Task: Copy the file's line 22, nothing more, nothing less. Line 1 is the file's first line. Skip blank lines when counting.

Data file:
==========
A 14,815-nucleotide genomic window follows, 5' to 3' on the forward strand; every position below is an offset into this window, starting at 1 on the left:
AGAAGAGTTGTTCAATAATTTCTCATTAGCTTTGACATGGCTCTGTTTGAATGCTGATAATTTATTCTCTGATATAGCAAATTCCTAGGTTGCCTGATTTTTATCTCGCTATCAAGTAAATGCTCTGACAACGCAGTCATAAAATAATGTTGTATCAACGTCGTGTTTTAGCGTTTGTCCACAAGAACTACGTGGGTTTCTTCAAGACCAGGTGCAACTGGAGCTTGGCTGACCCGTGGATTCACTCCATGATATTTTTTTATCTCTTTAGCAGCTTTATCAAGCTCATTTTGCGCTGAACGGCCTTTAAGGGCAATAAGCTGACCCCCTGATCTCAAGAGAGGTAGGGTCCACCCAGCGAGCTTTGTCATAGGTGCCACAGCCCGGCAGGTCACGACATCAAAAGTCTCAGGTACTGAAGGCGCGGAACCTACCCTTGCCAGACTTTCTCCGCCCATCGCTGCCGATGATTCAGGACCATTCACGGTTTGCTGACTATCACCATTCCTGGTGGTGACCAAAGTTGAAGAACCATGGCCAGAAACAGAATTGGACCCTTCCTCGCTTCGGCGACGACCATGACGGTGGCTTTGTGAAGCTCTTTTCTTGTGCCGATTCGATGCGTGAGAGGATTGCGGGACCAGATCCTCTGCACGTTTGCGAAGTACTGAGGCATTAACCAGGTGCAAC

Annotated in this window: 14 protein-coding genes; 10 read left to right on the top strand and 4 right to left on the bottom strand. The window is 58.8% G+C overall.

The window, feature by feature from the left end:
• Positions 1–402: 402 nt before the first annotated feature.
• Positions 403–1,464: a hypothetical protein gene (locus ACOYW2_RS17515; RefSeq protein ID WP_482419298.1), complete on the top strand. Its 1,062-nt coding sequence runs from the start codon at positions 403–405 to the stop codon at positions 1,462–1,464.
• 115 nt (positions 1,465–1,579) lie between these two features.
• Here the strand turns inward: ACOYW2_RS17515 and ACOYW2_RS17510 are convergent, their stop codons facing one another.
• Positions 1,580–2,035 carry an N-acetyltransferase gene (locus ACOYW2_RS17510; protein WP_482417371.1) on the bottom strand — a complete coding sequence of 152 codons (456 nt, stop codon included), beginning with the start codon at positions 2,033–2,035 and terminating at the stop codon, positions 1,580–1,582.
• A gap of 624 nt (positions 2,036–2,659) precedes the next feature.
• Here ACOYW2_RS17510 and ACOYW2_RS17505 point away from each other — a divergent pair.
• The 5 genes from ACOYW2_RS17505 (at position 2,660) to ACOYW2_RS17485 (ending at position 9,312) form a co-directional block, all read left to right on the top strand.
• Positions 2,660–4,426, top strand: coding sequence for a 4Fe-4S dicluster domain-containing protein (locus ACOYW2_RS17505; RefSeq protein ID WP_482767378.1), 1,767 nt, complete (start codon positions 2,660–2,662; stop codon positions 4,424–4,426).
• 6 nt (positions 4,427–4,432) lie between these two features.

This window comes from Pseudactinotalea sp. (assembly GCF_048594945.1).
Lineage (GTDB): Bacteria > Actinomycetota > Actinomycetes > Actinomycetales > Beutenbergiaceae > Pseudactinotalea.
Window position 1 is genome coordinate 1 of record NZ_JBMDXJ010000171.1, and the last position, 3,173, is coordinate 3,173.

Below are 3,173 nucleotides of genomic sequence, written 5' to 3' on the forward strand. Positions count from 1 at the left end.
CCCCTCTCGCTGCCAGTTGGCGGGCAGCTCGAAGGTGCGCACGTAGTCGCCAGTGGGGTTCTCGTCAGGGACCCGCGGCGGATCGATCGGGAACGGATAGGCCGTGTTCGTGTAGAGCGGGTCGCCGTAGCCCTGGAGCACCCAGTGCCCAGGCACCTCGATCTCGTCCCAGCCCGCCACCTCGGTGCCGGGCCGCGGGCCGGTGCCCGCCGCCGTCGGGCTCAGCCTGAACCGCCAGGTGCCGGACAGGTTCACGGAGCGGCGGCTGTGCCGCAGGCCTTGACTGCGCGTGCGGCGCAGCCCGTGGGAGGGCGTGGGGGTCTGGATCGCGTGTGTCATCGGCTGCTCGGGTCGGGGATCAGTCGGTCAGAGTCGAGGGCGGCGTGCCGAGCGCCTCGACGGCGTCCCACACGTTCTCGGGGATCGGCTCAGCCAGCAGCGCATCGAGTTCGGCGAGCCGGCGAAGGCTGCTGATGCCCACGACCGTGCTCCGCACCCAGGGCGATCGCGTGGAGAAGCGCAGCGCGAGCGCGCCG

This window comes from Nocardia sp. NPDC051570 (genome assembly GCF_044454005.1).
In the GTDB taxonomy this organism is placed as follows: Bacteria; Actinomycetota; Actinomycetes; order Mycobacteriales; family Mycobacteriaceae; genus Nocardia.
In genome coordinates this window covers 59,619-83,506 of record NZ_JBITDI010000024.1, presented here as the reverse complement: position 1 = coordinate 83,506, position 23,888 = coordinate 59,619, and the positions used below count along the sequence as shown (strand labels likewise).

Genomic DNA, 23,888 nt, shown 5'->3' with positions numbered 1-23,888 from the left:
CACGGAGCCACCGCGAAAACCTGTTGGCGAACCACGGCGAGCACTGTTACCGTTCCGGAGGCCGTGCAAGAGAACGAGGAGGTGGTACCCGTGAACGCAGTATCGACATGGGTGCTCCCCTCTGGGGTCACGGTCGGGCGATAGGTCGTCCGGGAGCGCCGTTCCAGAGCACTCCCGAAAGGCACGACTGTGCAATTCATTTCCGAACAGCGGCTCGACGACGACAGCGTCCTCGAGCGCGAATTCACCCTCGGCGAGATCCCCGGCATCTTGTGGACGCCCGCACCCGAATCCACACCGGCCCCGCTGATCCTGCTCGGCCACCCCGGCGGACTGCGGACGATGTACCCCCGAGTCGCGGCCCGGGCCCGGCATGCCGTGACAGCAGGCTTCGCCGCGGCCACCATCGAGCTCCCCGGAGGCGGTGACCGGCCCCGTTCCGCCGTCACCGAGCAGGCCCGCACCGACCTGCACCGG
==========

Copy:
In genome coordinates this window covers 59,619-83,506 of record NZ_JBITDI010000024.1, presented here as the reverse complement: position 1 = coordinate 83,506, position 23,888 = coordinate 59,619, and the positions used below count along the sequence as shown (strand labels likewise).